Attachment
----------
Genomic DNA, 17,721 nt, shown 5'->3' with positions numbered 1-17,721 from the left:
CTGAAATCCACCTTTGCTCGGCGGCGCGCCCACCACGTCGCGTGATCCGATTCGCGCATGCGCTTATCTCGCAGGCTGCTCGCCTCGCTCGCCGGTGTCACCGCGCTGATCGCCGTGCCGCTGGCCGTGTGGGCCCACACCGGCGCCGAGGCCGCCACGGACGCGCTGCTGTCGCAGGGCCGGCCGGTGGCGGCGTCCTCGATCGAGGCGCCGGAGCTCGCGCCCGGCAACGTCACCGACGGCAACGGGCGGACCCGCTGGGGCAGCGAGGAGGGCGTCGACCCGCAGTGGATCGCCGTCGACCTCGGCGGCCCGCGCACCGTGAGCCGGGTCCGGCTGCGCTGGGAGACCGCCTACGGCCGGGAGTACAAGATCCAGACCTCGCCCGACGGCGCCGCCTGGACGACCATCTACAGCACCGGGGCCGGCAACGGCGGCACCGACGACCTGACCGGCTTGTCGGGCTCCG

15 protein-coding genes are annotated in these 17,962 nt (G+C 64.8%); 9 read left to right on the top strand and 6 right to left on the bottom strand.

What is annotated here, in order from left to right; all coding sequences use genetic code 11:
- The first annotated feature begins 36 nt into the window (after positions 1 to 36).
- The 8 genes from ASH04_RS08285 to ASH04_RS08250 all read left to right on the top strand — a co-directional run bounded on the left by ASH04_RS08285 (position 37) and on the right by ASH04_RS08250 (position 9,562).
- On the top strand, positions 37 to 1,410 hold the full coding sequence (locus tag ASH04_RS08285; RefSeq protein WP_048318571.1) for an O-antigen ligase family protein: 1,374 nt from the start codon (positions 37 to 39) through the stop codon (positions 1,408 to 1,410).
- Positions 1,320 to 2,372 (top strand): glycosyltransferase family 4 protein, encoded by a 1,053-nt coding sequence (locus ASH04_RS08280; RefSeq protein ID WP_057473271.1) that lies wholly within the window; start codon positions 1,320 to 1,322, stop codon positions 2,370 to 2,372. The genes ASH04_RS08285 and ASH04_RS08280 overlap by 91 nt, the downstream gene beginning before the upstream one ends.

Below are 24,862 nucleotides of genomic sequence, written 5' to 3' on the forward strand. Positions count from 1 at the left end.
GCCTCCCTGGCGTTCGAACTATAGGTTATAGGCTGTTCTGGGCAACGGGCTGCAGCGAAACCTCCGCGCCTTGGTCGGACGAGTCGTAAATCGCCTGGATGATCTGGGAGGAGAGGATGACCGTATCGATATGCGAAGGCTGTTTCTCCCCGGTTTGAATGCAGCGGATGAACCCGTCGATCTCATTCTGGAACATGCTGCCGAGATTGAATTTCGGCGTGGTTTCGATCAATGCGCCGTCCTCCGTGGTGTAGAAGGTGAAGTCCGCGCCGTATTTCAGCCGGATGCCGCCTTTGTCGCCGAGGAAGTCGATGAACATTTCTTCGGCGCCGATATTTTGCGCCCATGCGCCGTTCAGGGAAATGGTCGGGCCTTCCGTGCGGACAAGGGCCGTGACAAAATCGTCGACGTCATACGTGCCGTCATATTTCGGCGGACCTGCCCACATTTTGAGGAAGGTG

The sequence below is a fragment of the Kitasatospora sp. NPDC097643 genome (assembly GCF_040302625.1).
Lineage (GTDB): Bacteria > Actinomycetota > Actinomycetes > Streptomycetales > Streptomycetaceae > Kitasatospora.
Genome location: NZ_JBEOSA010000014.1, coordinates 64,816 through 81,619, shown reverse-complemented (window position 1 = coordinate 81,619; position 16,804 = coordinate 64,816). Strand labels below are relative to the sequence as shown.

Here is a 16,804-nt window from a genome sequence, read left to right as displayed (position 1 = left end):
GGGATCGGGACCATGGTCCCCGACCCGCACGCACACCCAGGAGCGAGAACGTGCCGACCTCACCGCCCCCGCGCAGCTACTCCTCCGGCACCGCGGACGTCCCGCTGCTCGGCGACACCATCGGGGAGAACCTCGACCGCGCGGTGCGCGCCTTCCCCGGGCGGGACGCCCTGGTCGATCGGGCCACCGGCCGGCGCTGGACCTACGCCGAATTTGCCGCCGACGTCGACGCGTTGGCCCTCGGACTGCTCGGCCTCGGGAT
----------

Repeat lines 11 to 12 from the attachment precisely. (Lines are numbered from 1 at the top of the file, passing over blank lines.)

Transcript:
The sequence below is a fragment of the Kitasatospora sp. NPDC097643 genome (assembly GCF_040302625.1).
Lineage (GTDB): Bacteria > Actinomycetota > Actinomycetes > Streptomycetales > Streptomycetaceae > Kitasatospora.